Kids play hard and drain themselves mentally with all their childhood activities. While some tiredness is normal, especially at the end of a long day, excessive tiredness can sometimes signal a deeper problem. If your child seems sluggish, crabby or tired on a regular basis, take a closer look at her habits and other symptoms to determine if a visit to the doctor is necessary.
From ages 3 to 5, kids need about 11 to 13 hours of sleep each 24-hour period. The average sleep requirement goes down to 10 to 11 hours of sleep each day for kids between the ages of 5 and 12. If your child always seems tired, monitor his average sleep amount each night. Peak in on him to see if he's actually falling asleep right away or if he's lying awake after you put him to bed. Note if he wakes up frequently during the night or if he wakes up early and plays instead of sleeping the full recommended time.
Tiredness sometimes occurs with sleep disruptions. Having difficulty falling asleep or waking during the night disrupts the sleep patterns of your child. Preschoolers sometimes experience nightmares, sleep terrors, sleepwalking and fear of nighttime, which interrupt sleep, according to the National Sleep Foundation. School-aged kids may also have difficulty falling asleep or experience sleep disruptions that might stem from everyday stress, caffeine and screen time, especially when a child watches TV close to bedtime. Improve sleep habits by creating a dark, calm sleep environment. Limit screen time and caffeine. Get into a regular sleep routine so your child falls asleep easier.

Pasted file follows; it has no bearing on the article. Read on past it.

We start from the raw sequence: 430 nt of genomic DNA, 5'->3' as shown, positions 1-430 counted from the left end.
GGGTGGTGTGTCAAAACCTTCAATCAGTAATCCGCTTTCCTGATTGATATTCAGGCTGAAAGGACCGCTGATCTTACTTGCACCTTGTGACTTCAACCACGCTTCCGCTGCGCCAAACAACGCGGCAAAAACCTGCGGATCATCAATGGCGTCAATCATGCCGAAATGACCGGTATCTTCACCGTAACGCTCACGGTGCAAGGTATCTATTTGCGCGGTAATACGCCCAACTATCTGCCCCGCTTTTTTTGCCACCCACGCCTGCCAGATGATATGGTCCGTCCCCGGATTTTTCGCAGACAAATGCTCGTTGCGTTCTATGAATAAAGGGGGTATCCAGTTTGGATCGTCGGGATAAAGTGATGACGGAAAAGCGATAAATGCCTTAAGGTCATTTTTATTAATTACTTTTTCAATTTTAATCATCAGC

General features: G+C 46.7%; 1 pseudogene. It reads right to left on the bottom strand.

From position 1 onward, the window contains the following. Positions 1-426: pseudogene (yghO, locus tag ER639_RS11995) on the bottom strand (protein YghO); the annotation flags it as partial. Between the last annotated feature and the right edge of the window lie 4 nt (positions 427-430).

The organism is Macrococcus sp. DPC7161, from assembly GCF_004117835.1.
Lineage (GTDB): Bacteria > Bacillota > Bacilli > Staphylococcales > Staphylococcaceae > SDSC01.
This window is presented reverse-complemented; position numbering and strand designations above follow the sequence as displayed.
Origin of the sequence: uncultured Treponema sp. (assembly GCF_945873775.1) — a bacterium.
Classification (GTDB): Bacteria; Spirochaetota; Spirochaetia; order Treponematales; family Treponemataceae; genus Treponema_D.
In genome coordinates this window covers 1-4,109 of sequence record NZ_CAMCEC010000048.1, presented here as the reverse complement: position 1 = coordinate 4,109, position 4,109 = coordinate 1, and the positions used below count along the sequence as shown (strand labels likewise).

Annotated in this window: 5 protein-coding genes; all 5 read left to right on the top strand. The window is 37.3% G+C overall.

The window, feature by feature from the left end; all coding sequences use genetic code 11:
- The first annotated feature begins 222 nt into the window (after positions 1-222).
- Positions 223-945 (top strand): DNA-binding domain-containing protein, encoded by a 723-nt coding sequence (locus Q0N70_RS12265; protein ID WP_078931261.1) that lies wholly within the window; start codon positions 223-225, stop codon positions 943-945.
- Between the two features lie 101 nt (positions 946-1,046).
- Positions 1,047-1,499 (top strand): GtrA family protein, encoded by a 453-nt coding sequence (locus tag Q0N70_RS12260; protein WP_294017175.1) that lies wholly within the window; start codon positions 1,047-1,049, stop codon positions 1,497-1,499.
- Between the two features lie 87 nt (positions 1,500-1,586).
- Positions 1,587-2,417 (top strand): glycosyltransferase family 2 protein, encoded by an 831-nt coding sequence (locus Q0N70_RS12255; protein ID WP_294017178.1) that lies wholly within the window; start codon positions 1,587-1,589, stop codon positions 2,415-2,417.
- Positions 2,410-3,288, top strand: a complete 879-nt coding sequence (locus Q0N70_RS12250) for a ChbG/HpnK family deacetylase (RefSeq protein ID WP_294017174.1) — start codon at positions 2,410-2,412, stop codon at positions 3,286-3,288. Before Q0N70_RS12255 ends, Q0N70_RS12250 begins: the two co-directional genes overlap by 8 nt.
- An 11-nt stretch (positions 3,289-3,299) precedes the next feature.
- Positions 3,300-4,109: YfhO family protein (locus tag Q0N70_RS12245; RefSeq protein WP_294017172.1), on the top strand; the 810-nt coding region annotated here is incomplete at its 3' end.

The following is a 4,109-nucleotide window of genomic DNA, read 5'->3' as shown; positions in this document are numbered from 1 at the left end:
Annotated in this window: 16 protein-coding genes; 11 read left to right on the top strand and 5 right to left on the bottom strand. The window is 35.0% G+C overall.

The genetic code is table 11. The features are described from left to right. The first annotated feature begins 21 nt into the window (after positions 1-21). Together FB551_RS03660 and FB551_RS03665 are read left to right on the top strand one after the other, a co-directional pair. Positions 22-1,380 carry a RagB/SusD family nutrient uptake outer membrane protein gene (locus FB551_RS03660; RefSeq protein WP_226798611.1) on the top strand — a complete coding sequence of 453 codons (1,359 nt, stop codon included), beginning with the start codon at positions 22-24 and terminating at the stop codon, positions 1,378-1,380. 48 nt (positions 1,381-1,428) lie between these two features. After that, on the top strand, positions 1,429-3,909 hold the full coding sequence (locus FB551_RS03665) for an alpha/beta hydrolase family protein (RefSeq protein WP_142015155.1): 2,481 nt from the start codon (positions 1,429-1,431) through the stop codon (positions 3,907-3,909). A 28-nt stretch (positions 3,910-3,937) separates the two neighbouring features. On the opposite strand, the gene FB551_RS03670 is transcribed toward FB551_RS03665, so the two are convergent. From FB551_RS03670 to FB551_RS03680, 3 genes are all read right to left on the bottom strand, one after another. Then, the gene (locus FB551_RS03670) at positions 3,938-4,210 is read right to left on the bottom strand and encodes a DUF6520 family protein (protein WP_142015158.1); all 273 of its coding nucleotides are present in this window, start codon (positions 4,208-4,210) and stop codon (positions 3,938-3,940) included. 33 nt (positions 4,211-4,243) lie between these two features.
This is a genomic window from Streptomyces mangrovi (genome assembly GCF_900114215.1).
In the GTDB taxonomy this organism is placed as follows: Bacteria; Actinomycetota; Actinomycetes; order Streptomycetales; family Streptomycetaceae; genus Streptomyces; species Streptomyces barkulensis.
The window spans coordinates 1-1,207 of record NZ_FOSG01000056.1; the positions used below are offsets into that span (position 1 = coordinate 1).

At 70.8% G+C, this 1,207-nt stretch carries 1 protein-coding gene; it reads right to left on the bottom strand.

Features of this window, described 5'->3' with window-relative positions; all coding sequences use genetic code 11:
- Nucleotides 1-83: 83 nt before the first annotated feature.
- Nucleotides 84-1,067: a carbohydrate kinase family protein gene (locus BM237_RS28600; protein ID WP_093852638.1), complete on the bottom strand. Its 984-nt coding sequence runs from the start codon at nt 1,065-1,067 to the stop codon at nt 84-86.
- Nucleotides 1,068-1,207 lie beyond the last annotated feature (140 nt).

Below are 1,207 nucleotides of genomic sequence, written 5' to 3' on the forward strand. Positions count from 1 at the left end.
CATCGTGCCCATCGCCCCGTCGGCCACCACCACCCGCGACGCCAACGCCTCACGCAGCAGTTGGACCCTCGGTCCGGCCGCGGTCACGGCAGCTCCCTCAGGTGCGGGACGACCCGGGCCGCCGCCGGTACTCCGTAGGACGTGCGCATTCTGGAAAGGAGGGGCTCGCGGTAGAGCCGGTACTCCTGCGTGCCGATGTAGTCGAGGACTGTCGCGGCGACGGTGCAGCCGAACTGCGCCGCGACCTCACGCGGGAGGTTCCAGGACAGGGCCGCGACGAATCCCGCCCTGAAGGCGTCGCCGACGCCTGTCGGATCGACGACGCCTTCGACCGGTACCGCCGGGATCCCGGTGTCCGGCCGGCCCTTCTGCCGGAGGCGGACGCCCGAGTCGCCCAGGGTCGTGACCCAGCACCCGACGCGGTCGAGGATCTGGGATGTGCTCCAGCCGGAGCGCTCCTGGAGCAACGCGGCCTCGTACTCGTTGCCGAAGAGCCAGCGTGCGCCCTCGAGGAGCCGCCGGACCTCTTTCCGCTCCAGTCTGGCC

Diet plays a role in your child's overall health, including her energy levels. Assess your child's eating habits to see if she needs a nutritional boost. Serve regular, balanced meals and start each day with a healthy breakfast that includes carbohydrates, recommends Psychology Today, as kids have lower energy reserves than adults, but a higher metabolism. Encourage your child to drink plenty of water throughout the day. Cut caffeine from her diet.
Exhaustion is a symptom of some medical conditions. Chronic fatigue syndrome is one possible medical explanation. The fatigue and weakness associated with the condition make it difficult to perform regular tasks. It is most common in adults, but a similar condition is sometimes found in kids, according to Kids Health. Infections, such as respiratory infections or mono, often cause temporary fatigue until the illness clears up. While rare, constant fatigue can indicate a serious problem, such as kidney disease, heart failure, cancer or diabetes, according to the Mayo Clinic. If your child's sleep habits and diet aren't an issue, schedule a medical exam to rule out a medical cause for the constant tiredness.